Advisers arrange financial protection (life assurance, critical illness cover and income protection). These are all policies that everyone takes out hoping to never have to claim on them, because to do so means something awful has happened to you. We all actually want the cover to be a ‘waste’ of your money… though using as little of it as possible to secure the right, most appropriate balance of cover.


In the event of a claim, it is the insurer that assesses the legitimacy of a claim against the policy terms. In the case of life assurance, it is fairly evident if a claim is valid (the assured has died). In more nuanced cover (income protection and critical illness), the assured is alive and unwell, the question is therefore “is the condition being suffered covered?”. In both circumstances fraud is not uncommon, though I would suggest it is pretty rare and most claims are paid out fairly swiftly and appropriately. An oversimplified for instance, is that a broken arm is not grounds for a claim for a critical illness or inability to work long term, the loss of an arm, however may be grounds, particularly if you are a surgeon.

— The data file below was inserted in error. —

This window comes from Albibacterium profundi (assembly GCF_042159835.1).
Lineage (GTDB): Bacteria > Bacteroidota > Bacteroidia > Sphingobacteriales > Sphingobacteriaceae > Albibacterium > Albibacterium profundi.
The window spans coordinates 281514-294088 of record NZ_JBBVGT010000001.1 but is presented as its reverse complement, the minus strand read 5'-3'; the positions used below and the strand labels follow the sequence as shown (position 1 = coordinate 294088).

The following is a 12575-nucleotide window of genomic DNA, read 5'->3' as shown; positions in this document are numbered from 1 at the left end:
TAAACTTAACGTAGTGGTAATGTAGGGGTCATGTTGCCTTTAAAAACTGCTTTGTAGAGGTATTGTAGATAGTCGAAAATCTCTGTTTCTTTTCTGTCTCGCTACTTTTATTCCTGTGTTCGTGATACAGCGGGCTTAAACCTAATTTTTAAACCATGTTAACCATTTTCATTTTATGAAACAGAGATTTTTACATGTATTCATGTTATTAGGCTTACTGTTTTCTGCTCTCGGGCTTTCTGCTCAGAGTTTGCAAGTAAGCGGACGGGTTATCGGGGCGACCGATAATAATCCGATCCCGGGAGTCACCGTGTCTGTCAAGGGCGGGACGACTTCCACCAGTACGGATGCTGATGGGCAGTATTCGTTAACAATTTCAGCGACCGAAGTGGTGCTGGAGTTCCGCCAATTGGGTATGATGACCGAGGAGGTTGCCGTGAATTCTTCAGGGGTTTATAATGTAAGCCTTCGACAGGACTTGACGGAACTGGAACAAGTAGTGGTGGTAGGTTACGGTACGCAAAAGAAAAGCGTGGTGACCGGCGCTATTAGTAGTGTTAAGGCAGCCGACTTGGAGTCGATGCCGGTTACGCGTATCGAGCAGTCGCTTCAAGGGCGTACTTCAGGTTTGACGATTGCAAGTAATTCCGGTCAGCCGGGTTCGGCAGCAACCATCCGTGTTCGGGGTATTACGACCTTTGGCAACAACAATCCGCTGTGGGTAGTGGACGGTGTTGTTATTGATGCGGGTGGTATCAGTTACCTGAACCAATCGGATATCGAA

The series, whilst set in Ireland and therefore not regulated by the FCA, has the insurance broker Claffin & Sons investigate a claim for life assurance. Whether in Ireland or here in the UK, this is an alarm bell for authenticity. The small family run insurance broker is reluctantly run by son Thomas Claffin after his father committed suicide. Early on it is evident that all is not well, a database of no policies and concern about the collapse of the business. This is not how things work, unless fraud is being committed.